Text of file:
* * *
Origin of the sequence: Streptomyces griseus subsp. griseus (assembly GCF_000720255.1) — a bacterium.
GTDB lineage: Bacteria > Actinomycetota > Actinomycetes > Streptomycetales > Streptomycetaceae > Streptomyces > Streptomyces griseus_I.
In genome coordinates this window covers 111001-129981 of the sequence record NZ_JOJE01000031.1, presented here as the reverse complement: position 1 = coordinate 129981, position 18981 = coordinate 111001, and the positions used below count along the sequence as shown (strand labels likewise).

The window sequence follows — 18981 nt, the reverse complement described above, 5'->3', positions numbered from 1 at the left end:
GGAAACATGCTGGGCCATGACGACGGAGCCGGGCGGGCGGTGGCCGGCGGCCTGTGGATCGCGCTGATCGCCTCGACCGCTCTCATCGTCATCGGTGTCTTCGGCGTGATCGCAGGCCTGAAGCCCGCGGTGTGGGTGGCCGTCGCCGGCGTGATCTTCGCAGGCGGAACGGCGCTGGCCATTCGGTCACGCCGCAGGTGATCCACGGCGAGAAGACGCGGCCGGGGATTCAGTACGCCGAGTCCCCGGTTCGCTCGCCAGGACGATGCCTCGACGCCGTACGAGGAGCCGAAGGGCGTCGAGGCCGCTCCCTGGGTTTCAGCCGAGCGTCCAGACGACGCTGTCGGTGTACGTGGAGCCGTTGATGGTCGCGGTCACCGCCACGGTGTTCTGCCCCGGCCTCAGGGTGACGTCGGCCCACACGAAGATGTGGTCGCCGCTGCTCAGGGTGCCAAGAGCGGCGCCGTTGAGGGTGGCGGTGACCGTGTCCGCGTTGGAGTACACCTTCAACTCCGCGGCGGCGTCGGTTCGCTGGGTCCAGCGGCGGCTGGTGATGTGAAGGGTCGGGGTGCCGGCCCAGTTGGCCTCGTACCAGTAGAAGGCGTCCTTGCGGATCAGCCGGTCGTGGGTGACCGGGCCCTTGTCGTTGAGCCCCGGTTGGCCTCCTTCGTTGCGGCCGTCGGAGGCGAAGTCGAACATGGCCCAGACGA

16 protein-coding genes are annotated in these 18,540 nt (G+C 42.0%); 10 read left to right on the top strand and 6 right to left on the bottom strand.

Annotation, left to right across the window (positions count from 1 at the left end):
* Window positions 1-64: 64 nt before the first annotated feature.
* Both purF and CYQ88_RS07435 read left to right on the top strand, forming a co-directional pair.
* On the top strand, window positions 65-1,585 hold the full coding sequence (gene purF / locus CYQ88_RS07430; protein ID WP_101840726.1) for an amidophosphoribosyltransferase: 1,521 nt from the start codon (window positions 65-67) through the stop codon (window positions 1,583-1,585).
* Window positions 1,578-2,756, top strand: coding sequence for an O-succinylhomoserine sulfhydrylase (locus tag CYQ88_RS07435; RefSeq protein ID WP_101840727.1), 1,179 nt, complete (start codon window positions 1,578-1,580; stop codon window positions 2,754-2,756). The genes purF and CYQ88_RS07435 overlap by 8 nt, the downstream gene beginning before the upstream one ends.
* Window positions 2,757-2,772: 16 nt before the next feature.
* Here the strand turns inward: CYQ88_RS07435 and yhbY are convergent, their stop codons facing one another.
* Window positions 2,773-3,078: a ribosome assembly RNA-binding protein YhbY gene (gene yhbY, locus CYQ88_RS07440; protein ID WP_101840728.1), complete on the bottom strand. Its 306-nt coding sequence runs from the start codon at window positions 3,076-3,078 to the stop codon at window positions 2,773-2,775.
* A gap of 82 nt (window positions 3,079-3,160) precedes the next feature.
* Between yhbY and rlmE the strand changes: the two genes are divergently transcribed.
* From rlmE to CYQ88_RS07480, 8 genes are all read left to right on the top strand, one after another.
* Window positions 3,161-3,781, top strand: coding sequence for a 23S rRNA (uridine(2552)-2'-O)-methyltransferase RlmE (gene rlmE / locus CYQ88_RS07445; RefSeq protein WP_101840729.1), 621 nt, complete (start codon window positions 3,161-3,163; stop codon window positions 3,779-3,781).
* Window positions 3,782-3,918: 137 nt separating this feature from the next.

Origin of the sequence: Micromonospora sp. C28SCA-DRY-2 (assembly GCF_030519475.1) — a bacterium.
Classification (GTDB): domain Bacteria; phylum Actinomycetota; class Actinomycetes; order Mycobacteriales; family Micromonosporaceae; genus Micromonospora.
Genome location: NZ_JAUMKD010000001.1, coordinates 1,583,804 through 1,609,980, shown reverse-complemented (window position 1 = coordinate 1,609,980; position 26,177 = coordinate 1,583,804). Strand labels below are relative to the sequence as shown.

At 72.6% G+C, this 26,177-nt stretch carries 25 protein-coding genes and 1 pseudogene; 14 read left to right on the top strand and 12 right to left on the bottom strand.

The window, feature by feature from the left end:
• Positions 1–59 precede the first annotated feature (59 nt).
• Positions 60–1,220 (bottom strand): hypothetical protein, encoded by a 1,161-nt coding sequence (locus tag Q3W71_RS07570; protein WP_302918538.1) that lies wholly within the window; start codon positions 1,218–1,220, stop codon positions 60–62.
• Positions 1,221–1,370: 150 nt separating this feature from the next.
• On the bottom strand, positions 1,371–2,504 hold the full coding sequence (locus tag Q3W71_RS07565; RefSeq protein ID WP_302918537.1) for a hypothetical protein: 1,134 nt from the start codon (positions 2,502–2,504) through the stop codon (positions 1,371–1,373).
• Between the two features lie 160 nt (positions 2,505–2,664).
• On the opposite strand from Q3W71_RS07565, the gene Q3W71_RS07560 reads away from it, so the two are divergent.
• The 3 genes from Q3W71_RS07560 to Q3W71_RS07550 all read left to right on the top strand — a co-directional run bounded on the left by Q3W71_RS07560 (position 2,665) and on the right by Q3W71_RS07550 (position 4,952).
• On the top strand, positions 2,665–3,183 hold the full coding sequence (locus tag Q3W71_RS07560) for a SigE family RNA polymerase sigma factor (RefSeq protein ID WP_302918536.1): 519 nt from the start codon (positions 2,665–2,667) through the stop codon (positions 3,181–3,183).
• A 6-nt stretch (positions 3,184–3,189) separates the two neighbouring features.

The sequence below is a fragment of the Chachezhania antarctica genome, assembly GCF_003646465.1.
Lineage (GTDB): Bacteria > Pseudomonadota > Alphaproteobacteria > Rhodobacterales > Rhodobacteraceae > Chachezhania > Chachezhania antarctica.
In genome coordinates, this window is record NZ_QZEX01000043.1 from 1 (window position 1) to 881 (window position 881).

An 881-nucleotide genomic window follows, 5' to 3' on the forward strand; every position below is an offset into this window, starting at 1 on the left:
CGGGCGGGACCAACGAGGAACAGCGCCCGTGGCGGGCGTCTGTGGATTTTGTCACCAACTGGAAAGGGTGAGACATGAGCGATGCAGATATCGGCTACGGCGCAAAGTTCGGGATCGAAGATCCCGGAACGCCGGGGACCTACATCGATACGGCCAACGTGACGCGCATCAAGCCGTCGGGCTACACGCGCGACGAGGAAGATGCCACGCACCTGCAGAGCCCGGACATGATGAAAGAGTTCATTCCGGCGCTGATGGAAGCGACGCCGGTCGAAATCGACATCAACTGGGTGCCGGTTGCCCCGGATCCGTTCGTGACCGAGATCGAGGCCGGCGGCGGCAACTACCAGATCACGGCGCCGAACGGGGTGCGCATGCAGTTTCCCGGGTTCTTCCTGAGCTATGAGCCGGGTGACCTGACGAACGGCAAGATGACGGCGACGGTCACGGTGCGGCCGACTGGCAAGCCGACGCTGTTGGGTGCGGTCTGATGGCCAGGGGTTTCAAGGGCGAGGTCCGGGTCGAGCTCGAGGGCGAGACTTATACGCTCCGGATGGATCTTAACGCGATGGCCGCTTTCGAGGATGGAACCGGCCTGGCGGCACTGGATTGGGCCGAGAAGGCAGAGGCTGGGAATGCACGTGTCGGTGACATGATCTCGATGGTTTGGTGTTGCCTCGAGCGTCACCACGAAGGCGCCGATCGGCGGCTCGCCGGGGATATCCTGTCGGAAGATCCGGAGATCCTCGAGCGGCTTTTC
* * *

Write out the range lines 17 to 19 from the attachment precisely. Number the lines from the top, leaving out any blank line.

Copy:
* From rlmE to CYQ88_RS07480, 8 genes are all read left to right on the top strand, one after another.
* Window positions 3,161-3,781, top strand: coding sequence for a 23S rRNA (uridine(2552)-2'-O)-methyltransferase RlmE (gene rlmE / locus CYQ88_RS07445; RefSeq protein WP_101840729.1), 621 nt, complete (start codon window positions 3,161-3,163; stop codon window positions 3,779-3,781).
* Window positions 3,782-3,918: 137 nt separating this feature from the next.